Abstract

Aim

To better understand senior doctors attitudes to clinical ethics support services at Capital and Coast District Health Board (CCDHB); in order to better tailor clinical ethics support services in New Zealand to the needs of doctors.

Method

We conducted in-depth semi-structured interviews with 14 senior doctors at CCDHB in 2011 and 2012. Data analysis was inductive and iterative.

Results

Doctors primarily rely on informal avenues of peer consultation for support when making difficult ethical decisions. Many participants saw a potential role for formal ethics support, but expressed concern about how ethics support services would fit into their clinical practice. Primary concerns included the accessibility of support services and moral responsibility for ethical decision making in clinical settings.

Conclusion

Doctors are more willing to engage in ethics support services if they are able to participate in, or at least observe, the decision-making process.

Author Information

Angela Ballantyne, Department of Primary Health Care and General Practice, University of Otago Wellington, Wellington; Elizabeth Dai, Department of Paediatrics, Whangarei Hospital, New Zealand.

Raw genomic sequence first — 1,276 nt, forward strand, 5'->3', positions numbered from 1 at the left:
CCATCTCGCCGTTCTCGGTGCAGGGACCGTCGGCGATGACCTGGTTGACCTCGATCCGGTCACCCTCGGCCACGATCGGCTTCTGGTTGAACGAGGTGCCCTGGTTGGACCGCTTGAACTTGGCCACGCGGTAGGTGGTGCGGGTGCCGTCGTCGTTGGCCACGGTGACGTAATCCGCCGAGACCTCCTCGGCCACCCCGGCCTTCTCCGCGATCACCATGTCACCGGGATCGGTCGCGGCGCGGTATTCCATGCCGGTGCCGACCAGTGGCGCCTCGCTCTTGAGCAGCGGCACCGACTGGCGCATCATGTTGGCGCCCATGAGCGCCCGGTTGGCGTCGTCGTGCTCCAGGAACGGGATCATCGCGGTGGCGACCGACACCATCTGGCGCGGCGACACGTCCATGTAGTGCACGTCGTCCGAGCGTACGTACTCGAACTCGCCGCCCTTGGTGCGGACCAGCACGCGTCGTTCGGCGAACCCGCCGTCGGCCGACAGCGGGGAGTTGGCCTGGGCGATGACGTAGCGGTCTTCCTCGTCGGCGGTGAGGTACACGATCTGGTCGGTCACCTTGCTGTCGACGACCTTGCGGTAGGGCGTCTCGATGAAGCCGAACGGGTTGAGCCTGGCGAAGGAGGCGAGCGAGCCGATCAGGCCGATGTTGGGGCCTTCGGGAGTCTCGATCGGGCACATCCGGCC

Acknowledgements

We would like to thank all the doctors who shared their time and their views; Mr Alastair Macdonald (Founding Chair of the CCDHB CEAG) whose input and advice during the course of the research has been most valuable; Dr Maria Stubbe for her excellent advice on qualitative research methods; and Prof Wendy Rogers, Dr Lynn McBain and the anonymous BMedSci thesis examiners for their constructive comments on previous versions.

Correspondence

Dr Angela Ballantyne, Department of Primary Health Care and General Practice, University of Otago Wellington, Mein St, Wellington.

Correspondence Email

angela.ballantyne@otago.ac.nz

Competing Interests

Dr Dai reports a grant from Maurice and Phyllis Paykel Trust during the conduct of the study.

'-- Slowther A, Johnston C, Goodall J, Hope T. (2004). A Practical Guide for Clinical Ethics Support. Oxford: UK Clinical Ethics Network. Retrieved from http://www.ukcen.net/index.php/education_resources/support_guide Dubler NN, Webber MP, Swide